Pointer fails sporadic


I developed a Library to communicate with some RS485 devices. My Code uses a pointer to a Stream for abstracting HardwareSerial or SoftwareSerial and support multiple Serial’s in parallel.

The Code works 99% of time fine. But at 1% i got a really curious behavior.
For me it looks like the pointer to the Stream (_stream) doesnt work.
Usualy [color=navy]_stream->write(...)[/color] writes a byte to the corresponding Serial-Port.
But in these 1%, the same code doesn’t write anything out to the Serial-Port.
[color=navy]_stream->write(GNMSUP1_FRAMESTART1);[/color] doesnt work, neither [color=navy]_stream->write(0x77);//DEV//[/color].
But when i talk direct to the Serial (Serial1 in this Case), it works always fine: [color=navy]Serial1.write(0x99);//DEV//[/color]

After it fails some times it becomes working fine again (without any reset or user-interaction). So the pointer shoud be intact.
I’m confused. Can anybody epxplan what happens and support me with a helpful suggestion or solution?


Here is the (relevant?) part of the Code. You find the full Library attached.

// H File, private
#define GNMSUP1_FRAMESTART1                              0xAA
HardwareSerial*   _hwStream;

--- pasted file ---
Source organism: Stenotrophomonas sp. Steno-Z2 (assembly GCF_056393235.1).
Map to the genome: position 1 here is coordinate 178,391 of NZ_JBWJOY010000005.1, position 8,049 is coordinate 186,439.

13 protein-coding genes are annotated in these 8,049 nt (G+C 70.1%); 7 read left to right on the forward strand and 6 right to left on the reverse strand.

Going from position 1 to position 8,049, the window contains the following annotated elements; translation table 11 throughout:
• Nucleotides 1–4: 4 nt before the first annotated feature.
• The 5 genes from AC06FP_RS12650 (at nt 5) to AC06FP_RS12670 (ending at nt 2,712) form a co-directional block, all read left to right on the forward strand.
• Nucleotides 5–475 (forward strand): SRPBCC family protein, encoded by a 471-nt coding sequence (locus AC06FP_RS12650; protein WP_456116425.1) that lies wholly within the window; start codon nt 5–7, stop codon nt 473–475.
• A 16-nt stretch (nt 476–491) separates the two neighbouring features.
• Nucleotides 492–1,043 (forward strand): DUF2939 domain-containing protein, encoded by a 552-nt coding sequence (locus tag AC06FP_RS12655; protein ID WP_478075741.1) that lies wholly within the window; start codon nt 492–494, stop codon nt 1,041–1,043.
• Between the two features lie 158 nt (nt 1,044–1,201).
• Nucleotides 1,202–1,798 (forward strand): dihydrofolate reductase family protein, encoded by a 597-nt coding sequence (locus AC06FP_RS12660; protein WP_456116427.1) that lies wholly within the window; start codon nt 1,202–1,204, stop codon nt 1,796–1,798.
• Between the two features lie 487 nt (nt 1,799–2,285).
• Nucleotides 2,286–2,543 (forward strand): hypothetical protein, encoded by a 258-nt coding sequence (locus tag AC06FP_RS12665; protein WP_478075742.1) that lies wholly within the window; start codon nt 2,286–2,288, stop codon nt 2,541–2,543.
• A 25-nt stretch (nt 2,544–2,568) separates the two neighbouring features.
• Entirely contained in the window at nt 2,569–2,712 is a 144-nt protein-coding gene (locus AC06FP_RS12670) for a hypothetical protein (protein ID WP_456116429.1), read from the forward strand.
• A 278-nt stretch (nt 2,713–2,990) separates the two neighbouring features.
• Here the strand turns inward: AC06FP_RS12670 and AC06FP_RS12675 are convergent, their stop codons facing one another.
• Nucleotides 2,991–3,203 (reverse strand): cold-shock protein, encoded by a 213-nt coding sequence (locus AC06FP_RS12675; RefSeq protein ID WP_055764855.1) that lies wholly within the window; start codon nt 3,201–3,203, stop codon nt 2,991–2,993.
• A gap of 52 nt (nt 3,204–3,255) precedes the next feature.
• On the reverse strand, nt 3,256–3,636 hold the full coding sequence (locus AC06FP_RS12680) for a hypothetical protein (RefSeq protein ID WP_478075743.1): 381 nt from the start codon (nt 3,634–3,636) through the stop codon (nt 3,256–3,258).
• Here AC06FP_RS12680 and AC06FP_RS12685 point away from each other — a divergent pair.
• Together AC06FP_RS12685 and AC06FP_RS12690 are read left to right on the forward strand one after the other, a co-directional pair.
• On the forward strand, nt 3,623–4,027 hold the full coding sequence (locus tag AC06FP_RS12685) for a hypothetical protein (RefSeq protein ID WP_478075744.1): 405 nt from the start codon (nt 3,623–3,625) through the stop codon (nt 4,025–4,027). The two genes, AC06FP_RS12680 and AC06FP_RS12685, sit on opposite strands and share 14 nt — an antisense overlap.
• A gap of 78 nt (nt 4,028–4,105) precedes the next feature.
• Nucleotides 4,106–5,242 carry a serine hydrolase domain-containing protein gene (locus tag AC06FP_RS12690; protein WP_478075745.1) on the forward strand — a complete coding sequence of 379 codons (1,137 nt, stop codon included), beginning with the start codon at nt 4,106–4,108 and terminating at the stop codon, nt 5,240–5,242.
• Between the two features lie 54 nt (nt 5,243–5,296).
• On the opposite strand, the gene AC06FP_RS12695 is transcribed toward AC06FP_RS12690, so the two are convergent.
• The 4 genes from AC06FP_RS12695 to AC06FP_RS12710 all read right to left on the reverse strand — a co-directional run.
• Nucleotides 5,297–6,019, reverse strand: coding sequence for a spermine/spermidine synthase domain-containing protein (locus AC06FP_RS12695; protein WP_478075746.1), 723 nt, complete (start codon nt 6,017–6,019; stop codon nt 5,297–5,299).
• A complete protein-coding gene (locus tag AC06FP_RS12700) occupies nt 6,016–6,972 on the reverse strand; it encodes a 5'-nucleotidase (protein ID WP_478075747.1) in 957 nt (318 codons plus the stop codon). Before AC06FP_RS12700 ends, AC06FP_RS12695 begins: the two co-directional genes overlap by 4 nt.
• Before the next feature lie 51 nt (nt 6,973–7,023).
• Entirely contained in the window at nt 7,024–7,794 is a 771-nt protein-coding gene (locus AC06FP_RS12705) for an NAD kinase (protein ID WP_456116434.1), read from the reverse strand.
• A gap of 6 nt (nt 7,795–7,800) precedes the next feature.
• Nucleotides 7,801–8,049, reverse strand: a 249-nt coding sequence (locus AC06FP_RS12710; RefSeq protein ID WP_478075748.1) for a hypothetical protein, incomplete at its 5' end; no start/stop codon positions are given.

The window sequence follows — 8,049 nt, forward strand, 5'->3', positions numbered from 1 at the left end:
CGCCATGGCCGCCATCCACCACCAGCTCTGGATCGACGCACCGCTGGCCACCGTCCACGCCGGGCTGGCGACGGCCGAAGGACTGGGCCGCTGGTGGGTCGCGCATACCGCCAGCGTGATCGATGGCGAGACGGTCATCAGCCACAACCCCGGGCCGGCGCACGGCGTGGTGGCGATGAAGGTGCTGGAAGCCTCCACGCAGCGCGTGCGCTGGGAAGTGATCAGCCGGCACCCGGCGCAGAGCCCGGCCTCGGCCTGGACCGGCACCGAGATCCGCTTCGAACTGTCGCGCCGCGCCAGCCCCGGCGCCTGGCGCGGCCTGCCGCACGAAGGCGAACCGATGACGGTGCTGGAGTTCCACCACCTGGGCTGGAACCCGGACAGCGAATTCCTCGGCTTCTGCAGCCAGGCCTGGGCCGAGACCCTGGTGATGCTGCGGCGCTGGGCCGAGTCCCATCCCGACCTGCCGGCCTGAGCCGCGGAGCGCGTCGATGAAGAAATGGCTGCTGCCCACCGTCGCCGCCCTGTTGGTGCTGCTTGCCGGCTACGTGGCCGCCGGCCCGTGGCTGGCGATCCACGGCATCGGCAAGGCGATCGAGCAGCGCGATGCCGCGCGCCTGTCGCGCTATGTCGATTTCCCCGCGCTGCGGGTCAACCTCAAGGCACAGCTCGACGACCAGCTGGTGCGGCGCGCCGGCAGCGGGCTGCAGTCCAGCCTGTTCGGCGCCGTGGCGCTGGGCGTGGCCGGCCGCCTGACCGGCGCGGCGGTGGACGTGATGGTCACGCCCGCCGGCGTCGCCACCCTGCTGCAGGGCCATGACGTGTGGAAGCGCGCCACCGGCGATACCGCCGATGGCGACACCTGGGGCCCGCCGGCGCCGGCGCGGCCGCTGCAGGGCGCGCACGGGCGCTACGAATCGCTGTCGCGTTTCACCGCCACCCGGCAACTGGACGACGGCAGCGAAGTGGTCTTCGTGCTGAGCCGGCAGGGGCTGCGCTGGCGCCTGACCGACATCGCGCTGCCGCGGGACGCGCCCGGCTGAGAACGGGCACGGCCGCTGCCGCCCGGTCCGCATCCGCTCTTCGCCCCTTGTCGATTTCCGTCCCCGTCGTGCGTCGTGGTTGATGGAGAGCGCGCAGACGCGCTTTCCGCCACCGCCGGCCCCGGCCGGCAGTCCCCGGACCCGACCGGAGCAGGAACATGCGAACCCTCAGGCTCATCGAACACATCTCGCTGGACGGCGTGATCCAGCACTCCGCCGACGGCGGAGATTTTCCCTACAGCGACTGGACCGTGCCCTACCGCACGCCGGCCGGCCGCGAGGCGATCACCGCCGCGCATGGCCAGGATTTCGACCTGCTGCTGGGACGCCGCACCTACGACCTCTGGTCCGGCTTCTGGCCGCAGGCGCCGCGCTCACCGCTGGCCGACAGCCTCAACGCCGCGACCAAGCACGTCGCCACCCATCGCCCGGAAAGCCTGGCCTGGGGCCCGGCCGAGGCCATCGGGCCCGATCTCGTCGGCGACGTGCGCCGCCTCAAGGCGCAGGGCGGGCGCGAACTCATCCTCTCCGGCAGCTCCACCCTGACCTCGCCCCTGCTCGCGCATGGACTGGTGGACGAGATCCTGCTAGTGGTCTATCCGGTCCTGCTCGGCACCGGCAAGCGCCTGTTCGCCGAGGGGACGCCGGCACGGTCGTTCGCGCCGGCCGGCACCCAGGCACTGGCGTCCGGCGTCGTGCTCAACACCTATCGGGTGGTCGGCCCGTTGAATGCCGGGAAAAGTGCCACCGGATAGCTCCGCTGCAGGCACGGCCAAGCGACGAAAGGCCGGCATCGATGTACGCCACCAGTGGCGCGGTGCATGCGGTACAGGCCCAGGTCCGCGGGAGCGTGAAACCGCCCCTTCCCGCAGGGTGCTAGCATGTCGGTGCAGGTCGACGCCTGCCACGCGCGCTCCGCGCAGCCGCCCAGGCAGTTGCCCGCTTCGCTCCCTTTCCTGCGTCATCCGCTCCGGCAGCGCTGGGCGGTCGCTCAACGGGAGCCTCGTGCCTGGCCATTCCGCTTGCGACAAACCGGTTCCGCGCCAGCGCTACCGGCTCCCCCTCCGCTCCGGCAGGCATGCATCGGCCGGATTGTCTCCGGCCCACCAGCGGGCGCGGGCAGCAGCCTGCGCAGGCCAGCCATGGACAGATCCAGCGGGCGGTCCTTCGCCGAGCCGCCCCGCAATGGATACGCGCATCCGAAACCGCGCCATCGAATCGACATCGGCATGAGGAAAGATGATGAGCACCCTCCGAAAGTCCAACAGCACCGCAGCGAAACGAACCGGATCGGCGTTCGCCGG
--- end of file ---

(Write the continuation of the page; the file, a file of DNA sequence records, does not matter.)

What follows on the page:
SoftwareSerial*   _swStream;
Stream*           _stream;

// CPP File

// Constructor's (One for HW-Serial and one for SoftwareSerial. Currently use: HW-Serial.)
gnMsup1::gnMsup1(HardwareSerial& device) {
  _hwStream = &device;
gnMsup1::gnMsup1(SoftwareSerial& device) {
  _swStream = &device;

bool gnMsup1::begin(int32_t baudRate) {
  if (_hwStream) {                                                                            // Call Begin Function of corresponding SerialObject, wait till ready and assign it to _stream...
    while (!_hwStream) {}
    _stream = (Stream*)_hwStream;
  } else {
    while (!_swStream) {}
    _stream = (Stream*)_swStream;
  return true;

bool gnMsup1::_sendFrame() {
  while (_stream->available()) {
	digitalWrite(25, HIGH);//DEV//
  _stream->write(GNMSUP1_FRAMESTART1);     	// THIS SHOUD BE THE CODE, but it doesnt work every time.
  _stream->write(0x77);//DEV//							// This behavious the same as the line above.
	Serial1.write(0x99);//DEV//								// This works always.
	digitalWrite(25, LOW);//DEV//

How I have debugd this?
I use a Arduino Mega 2560 with a custom designed Shield with some MAX485 and other Stuff on it.
It behaves the same regardless if I use the Arduino with or without the Shield.
I attached a Logic-Analyzer to monitor Serial1.RX, Serial1.TX and my “Debug-Pin (D25)”. I pull D25 high before writing the Stream and release it to low afterwards. The Logic-Analyzer shows now the Serial-Data in between. When it works, I got 0xAA (GNMSUP1_FRAMESTART1), 0x77 and 0x99.
I attached an Oscilloscope and all the voltage levels looking all ok.

gnMsup1.zip (34.4 KB)

Your code is incomplete and does not compile. Therefore, there’s no way to tell why it doesn’t work.

these are incorrect    while (!_hwStream) {}or    while (!_swStream) {}

In sketches when you seewhile(!Serial) ;you are actually calling the overloaded bool operator on the Serial class. For Arduino where it requires a connexion to the host, there is a different code (depends on platform)

what you do is looping while the pointer is not NULL and since it has been initialized, it's not...